In that sense, I think that thanks to very committed collective work we were able not only to understand the event as a cause and effect scenario, but also what had happened, so the infinity of the material and the diversity of formats that existed ended up being allies that helped us to express ourselves with precision. We reached a certain point where the need to find the perfect structure and the ideal glue that was going to unite everything disappeared, and we began to connect more with the emotions, the censorship, the manipulation that was inside the details of every one of those images.
The archives of judicial nature were slowly moving to a more poetic dimension, constructing a plot that not only immersed us in this particular tragedy, but also in the fragility of our country's prison system.
-What does it mean for you to premiere in a competition as important as IDFA and how do you think audiences around the world will respond to the documentary?
We are extremely happy to be able to debut at IDFA. It is a sensitive film that demands a space where it is treated with delicacy and respect. In that sense, I believe that IDFA is a very carefully curated festival, where films are not presented as consumer products but rather as ways to make our perceptions and emotions more complex, and I think that is what we expect from this documentary, that it allows us to continue talking.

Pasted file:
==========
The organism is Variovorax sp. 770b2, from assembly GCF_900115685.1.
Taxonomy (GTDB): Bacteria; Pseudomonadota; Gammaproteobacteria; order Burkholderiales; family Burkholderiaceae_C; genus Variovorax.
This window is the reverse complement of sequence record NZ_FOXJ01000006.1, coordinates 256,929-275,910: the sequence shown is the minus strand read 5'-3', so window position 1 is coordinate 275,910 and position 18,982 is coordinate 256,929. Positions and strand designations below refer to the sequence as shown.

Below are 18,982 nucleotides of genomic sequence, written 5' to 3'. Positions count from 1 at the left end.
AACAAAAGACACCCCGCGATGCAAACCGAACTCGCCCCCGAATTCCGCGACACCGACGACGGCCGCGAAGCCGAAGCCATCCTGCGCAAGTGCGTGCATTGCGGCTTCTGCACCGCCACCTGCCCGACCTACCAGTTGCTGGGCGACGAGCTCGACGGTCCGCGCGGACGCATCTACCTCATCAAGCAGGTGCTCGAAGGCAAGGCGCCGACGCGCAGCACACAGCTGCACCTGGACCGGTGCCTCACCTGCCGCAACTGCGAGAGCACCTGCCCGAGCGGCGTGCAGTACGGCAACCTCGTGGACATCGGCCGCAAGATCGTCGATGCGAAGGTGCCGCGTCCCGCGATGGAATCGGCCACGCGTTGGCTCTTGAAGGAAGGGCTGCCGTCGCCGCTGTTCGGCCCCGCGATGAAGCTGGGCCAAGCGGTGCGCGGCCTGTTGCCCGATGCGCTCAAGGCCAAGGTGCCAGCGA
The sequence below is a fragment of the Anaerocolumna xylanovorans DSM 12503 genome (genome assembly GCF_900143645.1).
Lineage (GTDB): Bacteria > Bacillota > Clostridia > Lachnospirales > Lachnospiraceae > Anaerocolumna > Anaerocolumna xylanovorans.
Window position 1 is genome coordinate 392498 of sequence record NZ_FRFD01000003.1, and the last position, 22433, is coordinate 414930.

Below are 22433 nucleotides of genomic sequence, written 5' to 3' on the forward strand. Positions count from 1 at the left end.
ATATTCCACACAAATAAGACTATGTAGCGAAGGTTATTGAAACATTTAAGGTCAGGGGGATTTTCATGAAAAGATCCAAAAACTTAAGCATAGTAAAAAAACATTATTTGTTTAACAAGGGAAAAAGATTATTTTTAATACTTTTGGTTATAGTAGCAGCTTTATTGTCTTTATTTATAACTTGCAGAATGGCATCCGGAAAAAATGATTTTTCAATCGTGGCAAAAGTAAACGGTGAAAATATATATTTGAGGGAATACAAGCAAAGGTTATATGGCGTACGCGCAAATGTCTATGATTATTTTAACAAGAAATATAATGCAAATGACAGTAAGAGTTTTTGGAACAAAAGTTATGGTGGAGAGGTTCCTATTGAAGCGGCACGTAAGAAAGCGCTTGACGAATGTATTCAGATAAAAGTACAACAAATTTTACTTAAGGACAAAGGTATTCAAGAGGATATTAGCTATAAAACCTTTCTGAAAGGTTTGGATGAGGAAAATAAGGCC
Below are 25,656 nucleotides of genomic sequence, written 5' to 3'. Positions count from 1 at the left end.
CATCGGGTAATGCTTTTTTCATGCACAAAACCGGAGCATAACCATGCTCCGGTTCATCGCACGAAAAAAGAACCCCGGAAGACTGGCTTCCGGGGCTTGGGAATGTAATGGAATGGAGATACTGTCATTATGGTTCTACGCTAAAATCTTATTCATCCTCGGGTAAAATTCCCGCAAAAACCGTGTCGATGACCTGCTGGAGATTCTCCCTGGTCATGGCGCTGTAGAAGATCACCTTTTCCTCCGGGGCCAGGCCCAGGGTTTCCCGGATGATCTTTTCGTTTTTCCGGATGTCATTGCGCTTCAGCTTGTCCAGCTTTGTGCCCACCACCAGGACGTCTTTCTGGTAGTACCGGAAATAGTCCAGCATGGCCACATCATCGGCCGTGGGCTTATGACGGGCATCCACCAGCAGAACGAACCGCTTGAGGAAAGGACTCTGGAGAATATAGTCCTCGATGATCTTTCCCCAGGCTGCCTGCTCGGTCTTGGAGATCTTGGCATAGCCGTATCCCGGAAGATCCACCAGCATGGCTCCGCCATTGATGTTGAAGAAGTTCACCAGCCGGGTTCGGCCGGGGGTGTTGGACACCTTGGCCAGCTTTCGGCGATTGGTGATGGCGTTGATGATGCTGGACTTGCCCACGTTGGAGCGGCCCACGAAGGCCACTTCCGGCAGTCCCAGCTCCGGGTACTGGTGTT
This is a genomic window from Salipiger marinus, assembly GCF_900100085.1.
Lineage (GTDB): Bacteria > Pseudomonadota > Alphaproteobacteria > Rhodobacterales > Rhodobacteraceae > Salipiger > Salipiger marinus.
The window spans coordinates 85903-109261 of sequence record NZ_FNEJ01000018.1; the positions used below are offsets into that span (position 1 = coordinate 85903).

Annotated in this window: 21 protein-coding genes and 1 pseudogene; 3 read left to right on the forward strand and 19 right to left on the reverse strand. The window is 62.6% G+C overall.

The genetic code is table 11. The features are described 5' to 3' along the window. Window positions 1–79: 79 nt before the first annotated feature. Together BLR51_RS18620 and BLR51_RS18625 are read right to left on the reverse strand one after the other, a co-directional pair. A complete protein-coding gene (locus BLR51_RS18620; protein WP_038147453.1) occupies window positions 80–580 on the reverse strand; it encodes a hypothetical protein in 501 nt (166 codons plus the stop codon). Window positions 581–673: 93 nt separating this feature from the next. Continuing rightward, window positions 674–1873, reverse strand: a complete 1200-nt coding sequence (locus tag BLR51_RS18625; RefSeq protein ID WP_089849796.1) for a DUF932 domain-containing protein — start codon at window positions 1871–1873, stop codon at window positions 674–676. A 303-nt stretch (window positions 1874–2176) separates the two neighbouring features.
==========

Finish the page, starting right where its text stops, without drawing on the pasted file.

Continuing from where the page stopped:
Despite being a film built on a very local reality, I think that nobody needs worlds different from theirs to be explained to them, but rather that they open the doors to immerse ourselves in them. The distances that we have with international audiences are great, but the systems of segregation, discrimination, of second categories, more or less disguised, more or less grotesque, but they exist everywhere.
The Sky is Red will premiere November 23rd in IDFA, which will be held in theatres in Amsterdam as well as virtually. The film was directed by Francina Carbonell, produced by Storyboard Media and edited by Francina Carbonell, Andrea Chignoli and Christophe Murray. The cinematography was done by Ignacia Muñoz, sound by Vicente del Pedregal, and the sound design by Carlo Sánchez and Claudio Vargas. It was written by Francina Carbonell, Ignacia Muñoz, Constanza Lobos, Vicente del Pedregal and Arimsay Fuentes.